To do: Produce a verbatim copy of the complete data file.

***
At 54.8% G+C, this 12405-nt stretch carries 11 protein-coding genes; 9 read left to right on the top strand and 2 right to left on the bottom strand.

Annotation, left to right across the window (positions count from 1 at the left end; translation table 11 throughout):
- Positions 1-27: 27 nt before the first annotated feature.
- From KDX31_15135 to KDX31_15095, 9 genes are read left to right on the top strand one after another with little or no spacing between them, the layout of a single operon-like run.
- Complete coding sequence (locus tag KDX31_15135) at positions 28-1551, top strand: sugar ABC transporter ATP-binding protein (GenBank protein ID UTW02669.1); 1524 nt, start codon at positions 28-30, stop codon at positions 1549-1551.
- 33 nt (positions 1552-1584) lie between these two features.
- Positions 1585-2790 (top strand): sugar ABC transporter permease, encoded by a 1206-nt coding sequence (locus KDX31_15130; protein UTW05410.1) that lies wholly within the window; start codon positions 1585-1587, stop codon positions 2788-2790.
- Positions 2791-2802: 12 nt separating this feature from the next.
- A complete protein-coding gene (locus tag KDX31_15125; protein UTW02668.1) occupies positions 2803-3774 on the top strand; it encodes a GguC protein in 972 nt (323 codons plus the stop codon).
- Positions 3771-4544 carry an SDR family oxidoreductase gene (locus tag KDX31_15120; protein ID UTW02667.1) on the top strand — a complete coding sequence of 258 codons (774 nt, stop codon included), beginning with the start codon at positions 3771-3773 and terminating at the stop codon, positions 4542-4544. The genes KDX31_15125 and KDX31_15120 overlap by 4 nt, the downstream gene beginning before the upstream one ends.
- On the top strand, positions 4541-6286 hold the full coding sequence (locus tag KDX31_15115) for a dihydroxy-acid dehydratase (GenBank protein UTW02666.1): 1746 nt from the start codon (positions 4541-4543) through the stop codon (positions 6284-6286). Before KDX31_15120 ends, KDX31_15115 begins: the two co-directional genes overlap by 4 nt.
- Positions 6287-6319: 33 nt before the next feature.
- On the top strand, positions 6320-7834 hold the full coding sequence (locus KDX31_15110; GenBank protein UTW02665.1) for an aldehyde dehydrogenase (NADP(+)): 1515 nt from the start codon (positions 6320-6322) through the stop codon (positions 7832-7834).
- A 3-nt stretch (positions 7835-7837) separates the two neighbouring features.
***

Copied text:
At 54.8% G+C, this 12405-nt stretch carries 11 protein-coding genes; 9 read left to right on the top strand and 2 right to left on the bottom strand.

Annotation, left to right across the window (positions count from 1 at the left end; translation table 11 throughout):
- Positions 1-27: 27 nt before the first annotated feature.
- From KDX31_15135 to KDX31_15095, 9 genes are read left to right on the top strand one after another with little or no spacing between them, the layout of a single operon-like run.
- Complete coding sequence (locus tag KDX31_15135) at positions 28-1551, top strand: sugar ABC transporter ATP-binding protein (GenBank protein ID UTW02669.1); 1524 nt, start codon at positions 28-30, stop codon at positions 1549-1551.
- 33 nt (positions 1552-1584) lie between these two features.
- Positions 1585-2790 (top strand): sugar ABC transporter permease, encoded by a 1206-nt coding sequence (locus KDX31_15130; protein UTW05410.1) that lies wholly within the window; start codon positions 1585-1587, stop codon positions 2788-2790.
- Positions 2791-2802: 12 nt separating this feature from the next.
- A complete protein-coding gene (locus tag KDX31_15125; protein UTW02668.1) occupies positions 2803-3774 on the top strand; it encodes a GguC protein in 972 nt (323 codons plus the stop codon).
- Positions 3771-4544 carry an SDR family oxidoreductase gene (locus tag KDX31_15120; protein ID UTW02667.1) on the top strand — a complete coding sequence of 258 codons (774 nt, stop codon included), beginning with the start codon at positions 3771-3773 and terminating at the stop codon, positions 4542-4544. The genes KDX31_15125 and KDX31_15120 overlap by 4 nt, the downstream gene beginning before the upstream one ends.
- On the top strand, positions 4541-6286 hold the full coding sequence (locus tag KDX31_15115) for a dihydroxy-acid dehydratase (GenBank protein UTW02666.1): 1746 nt from the start codon (positions 4541-4543) through the stop codon (positions 6284-6286). Before KDX31_15120 ends, KDX31_15115 begins: the two co-directional genes overlap by 4 nt.
- Positions 6287-6319: 33 nt before the next feature.
- On the top strand, positions 6320-7834 hold the full coding sequence (locus KDX31_15110; GenBank protein UTW02665.1) for an aldehyde dehydrogenase (NADP(+)): 1515 nt from the start codon (positions 6320-6322) through the stop codon (positions 7832-7834).
- A 3-nt stretch (positions 7835-7837) separates the two neighbouring features.